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Digital Course: Gene Sequence to Gene Function


Recorded at: NGx: Applying Next-Generation Sequencing  

Gene Sequence DVD CoverAbout this Product: 

Sequencing of whole genomes is advancing exponentially. While these genome sequencing efforts reveal the basic building blocks of life, a genome sequence alone is insufficient for elucidating biological function. In addition, there is a real opportunity and clear need to generate associated functional genomic data. This digital course is designed provide the scientific basis of bridging the gap between gene sequence and gene function.



About this Product:
4 Presentations
Over 139 slides
130 minutes
Single Copy - $345.00
Site License - $1,380.00

Agenda At A Glance: 

Illuminating Evolutionary Constraints by Systematic Mutation and Deep Sequencing
Daniel BolonDaniel Bolon, Ph.D., Assistant Professor, Biochemistry and Molecular Pharmacology, University of Massachusetts Medical School 

Biography: Daniel Bolon is an Associate Professor in Biochemistry and Molecular Pharmacology at the University of Massachusetts Medical School. Dan earned a B.S. from Duke University and for his graduate work, studied computational enzyme design with Steve Mayo at the California Institute of Technology, obtaining his Ph.D., in Biochemistry and Molecular Biophysics. He has also worked as a postdoctoral researcher with Bob Sauer in the Biology Department at the Massachusetts Institute of Technology using a variety of biochemical and biophysical techniques including X-ray crystallography, fluorescence, analytical ultracentrifugation, and protein engineering to study AAA+ proteases. Dan was awarded a NIH fellowship to support his postdoctoral studies. He has pioneered approaches for high throughput analysis of point mutant fitness utilizing deep sequencing. Throughout his career, he has developed and applied new technology to address fundamental question in biology and medicine.

Functional Annotation of Single Nucleotide Variants in Cancer
Michael KrauthammerMichael Krauthammer, Ph.D., Associate Professor, Pathology, Yale University School of Medicine 

Biography: Dr. Michael Krauthammer is an Associate Professor in Pathology at the Yale University School of Medicine. He received his M.D. degree at the University of Zurich, Switzerland. After board certification (general practitioner), he obtained a Ph.D. in biomedical informatics at Columbia University in New York and joined the Yale Pathology Informatics program in July 2004. His main research interests are the design of large-scale text and image mining systems and research in translational informatics, specifically as it relates to analysis of high-throughput sequencing data, and Omics data management. He is the co-director of the Bioinformatics/biostatistics Core of the Yale SPORE in Skin Cancer, and co-director of the CTSA biomedical informatics Core.

A Computational Approach to Detect Chimeric Transcripts with Paired-End RNA-Seq Experiments: FusionSeq
Andrea SbonerAndrea Sboner, Ph.D., Associate Research Scientist, Computational Biology and Bioinformatics, Molecular Biophysics and Biochemistry, Yale University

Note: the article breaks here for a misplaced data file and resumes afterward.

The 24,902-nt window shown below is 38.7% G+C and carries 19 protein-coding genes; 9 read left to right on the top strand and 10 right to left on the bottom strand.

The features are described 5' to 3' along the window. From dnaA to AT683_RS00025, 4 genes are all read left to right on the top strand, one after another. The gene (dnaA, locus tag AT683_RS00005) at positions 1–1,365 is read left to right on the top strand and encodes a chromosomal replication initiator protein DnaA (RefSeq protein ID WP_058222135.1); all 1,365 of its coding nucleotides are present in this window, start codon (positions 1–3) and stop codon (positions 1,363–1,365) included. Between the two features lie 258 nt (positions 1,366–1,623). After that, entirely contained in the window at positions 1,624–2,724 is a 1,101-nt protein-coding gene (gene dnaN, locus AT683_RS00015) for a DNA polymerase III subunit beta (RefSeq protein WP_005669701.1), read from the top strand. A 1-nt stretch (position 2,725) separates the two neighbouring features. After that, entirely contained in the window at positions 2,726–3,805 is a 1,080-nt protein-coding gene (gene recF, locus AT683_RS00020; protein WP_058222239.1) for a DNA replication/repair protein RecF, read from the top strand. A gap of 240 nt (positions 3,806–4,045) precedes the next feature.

Biography: Dr. Andrea Sboner is currently a Professor at the Department of Pathology and Laboratory Medicine and at the Institute for Computational Biomedicine, Weill Cornell Medical College. Andrea obtained his Ph.D., from the University of Trento, Italy conducting research in biomedical informatics. He applied machine learning tools to support the clinical diagnosis of melanoma and to modeling clinical reasoning. At Yale University for his post-doctoral research under the supervision of Mark Gerstein, he focused on large-scale data analysis applied to cancer genomics. In close collaboration with Mark Rubin at Weill Cornell Medical College, he developed tools for the processing and analysis of next-generation sequencing experiments. In particular, he developed FusionSeq, a computational framework to detect chimeric transcripts from paired-end RNA-seq data. Currently he focuses on applying computational tools to elucidate the complexity of the cancer genome and transcriptome.

Using the Probabilistic Disease-Gene Finder, VAAST, to Identify a New and Very Rare Mendelian Syndrome
Gholson LyonGholson Lyon, M.D., Ph.D., Research Scientist, Pediatrics, Center for Applied Genomics, Children’s Hospital of Philadelphia 

Biography: Gholson J. Lyon is a Research Scientist at the Center for Applied Genomics at The Children’s Hospital of Philadelphia and an adjunct assistant professor of Psychiatry at N.Y.U. School of Medicine. He is a board-certified child, adolescent and adult psychiatrist. He earned an M.Phil. in Genetics, working with Nobel laureate Martin Evans in Cambridge, UK, then received a Ph.D. and M.D. through the combined Cornell/Sloan-Kettering/Rockefeller University training program. He has published peer-reviewed papers in biochemistry, genetics, pharmacology and molecular biology. In addition to his research interest in neuropsychiatric illnesses, Dr. Lyon is focusing on the discovery of rare heretofore undiscovered Mendelian diseases.

About the Conference:

NGS platforms now generate terabytes of genomic data, calling into question: What is the best way to benefit from this data bonanza? CHI’s Next-Generation Sequencing Data Management combines unique perspectives from a variety of researchers, engineers, biostatisticians, and software developers involved with NGS data management. This team of scientists will present case studies creating a common ground on which to explore how best to store, transfer, and analyze NGS data sets with the common goal of turning data into knowledge.

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